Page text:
It is now a year since the chair of the Law Society’s Criminal Law Committee called for a 28-day statutory limit on police bail, provoked (at least in part) by a BBC investigation which revealed that over 3000 people in the UK had at that time been on police bail for at least 6 months. Support came from the Howard League for Penal Reform, Liberty and – more unexpectedly – ACPO. It appeared that a campaign for reform might gain traction, and more recently the case of Freddie Starr (not charged after spending 19 months on bail) brought renewed attention to the issue.

Police bail is used when the police wish to continue investigating a suspect without detaining him/her (for which there is a time limit of 24 hours in most cases). There is no time limit on police bail, no limit on the number of times the police are entitled to “rebail” and no right afforded the suspect to apply to a court to intervene. It is not unheard of for suspects in complex fraud investigations, for example, to remain on police bail for a number of years.

The Police and Justice Act 2006 amended section 47(1A) Police and Criminal Evidence Act 1984, allowing the police to impose bail conditions on suspects yet to be charged. A breach of such conditions is arrestable, though not an offence in itself. There has been much disquiet over the exercise of this power, which can severely curtail the liberty of the suspect (prohibiting entry to an area, or association with others – not always narrowly defined). While the conditions must be imposed by a custody sergeant who is notionally independent from the investigation, in practice the sergeant too often acts as a rubber stamp to the investigating officer’s suggested conditions.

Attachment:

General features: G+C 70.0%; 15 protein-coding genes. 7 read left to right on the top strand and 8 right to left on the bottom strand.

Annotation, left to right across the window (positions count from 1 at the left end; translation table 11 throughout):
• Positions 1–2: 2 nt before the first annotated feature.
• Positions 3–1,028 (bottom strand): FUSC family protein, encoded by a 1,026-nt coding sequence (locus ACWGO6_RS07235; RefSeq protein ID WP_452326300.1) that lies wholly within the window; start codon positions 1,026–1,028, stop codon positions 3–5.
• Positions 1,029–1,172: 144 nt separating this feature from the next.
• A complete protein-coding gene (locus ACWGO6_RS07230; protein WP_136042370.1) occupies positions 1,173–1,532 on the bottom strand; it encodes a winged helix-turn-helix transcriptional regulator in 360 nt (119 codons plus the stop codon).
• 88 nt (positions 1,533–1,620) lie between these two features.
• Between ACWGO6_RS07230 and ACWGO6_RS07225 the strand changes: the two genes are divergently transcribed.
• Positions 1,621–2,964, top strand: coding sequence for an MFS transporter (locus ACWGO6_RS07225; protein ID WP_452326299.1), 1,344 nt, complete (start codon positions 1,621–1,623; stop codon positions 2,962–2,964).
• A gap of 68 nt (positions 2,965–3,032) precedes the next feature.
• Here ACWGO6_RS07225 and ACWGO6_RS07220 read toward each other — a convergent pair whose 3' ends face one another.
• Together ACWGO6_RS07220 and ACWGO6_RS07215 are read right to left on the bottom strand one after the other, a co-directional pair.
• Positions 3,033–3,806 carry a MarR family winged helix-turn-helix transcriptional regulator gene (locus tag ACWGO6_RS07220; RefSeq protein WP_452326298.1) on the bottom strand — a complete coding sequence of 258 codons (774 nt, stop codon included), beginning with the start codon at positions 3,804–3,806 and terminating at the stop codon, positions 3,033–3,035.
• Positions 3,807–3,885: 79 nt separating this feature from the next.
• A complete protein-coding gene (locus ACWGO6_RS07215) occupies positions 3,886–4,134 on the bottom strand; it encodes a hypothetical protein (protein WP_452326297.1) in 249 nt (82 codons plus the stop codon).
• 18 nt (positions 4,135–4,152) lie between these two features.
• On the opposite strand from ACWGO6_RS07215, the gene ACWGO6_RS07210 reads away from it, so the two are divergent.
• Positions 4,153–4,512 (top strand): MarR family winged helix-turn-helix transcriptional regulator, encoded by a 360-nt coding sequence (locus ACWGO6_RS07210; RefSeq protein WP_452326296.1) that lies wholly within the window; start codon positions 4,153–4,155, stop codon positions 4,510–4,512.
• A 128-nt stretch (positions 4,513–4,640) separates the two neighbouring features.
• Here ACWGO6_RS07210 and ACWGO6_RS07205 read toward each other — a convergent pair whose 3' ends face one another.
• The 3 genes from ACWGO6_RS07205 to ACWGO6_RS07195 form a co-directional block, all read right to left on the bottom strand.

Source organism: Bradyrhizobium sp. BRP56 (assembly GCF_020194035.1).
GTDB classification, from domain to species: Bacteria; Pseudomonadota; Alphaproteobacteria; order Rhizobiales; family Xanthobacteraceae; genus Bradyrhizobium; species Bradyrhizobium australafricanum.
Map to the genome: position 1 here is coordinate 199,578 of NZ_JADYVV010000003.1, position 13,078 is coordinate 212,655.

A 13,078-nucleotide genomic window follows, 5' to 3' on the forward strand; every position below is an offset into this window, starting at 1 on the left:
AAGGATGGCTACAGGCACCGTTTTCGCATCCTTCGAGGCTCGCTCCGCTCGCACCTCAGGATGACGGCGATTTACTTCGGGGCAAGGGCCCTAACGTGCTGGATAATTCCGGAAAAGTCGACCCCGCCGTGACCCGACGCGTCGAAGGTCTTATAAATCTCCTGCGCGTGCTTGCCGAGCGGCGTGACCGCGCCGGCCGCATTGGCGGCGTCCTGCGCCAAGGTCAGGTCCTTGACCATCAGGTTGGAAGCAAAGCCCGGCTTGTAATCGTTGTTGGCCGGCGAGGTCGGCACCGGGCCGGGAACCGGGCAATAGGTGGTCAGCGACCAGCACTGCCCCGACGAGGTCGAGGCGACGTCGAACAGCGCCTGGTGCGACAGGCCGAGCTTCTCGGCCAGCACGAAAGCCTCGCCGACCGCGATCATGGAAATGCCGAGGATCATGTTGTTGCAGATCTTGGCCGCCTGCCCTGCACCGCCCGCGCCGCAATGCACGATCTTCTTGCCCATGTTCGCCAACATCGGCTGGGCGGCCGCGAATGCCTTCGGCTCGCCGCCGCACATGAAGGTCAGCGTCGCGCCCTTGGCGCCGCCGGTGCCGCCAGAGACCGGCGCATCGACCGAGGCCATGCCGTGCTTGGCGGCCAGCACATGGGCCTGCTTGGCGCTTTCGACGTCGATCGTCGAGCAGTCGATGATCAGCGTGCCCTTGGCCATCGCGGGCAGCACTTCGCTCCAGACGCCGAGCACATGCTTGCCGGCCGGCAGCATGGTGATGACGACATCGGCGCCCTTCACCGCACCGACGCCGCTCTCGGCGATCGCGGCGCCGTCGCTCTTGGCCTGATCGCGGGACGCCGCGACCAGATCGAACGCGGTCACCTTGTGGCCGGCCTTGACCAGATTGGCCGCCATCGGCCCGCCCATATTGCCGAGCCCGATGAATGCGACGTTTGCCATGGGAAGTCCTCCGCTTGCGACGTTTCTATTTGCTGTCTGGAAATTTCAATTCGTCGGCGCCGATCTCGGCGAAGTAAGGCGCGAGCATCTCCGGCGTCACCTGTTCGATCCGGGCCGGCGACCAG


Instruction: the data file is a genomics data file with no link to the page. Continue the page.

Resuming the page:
Pre-charge bail conditions can be challenged in the Magistrates’ Court, though no public funding is available. Nevertheless this procedure is a useful tool in the defence lawyer’s armoury; the investigators must respond and their position is generally more rigorously scrutinised than it is by the custody sergeant.

The practical application of police bail, and the power to impose conditions thereon, is a real cause for concern. Sadly, there seems to be no appetite in government for introducing protections for suspects that might be interpreted as being soft on crime.